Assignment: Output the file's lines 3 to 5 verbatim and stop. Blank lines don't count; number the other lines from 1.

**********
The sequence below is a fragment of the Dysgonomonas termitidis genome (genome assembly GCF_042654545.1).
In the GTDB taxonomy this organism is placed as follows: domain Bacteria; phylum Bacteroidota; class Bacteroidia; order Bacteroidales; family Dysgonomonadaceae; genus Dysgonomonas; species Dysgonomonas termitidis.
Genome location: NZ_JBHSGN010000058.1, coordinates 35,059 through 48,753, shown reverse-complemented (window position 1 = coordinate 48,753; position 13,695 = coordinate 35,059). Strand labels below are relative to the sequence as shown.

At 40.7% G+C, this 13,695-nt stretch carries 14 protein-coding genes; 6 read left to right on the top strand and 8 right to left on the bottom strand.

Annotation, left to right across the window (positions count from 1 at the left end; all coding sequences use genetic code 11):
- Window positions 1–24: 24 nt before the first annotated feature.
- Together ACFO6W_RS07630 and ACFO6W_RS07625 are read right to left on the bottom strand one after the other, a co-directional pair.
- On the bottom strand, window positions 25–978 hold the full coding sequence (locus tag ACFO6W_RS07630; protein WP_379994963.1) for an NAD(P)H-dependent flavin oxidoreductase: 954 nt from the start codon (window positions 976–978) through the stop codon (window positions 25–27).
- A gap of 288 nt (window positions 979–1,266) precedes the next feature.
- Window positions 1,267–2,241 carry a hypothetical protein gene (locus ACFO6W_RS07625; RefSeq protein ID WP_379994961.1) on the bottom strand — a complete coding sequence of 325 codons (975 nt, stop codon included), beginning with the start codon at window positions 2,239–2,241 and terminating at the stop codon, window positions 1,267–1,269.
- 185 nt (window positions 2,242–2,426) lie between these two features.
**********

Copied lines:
Genome location: NZ_JBHSGN010000058.1, coordinates 35,059 through 48,753, shown reverse-complemented (window position 1 = coordinate 48,753; position 13,695 = coordinate 35,059). Strand labels below are relative to the sequence as shown.

At 40.7% G+C, this 13,695-nt stretch carries 14 protein-coding genes; 6 read left to right on the top strand and 8 right to left on the bottom strand.

Annotation, left to right across the window (positions count from 1 at the left end; all coding sequences use genetic code 11):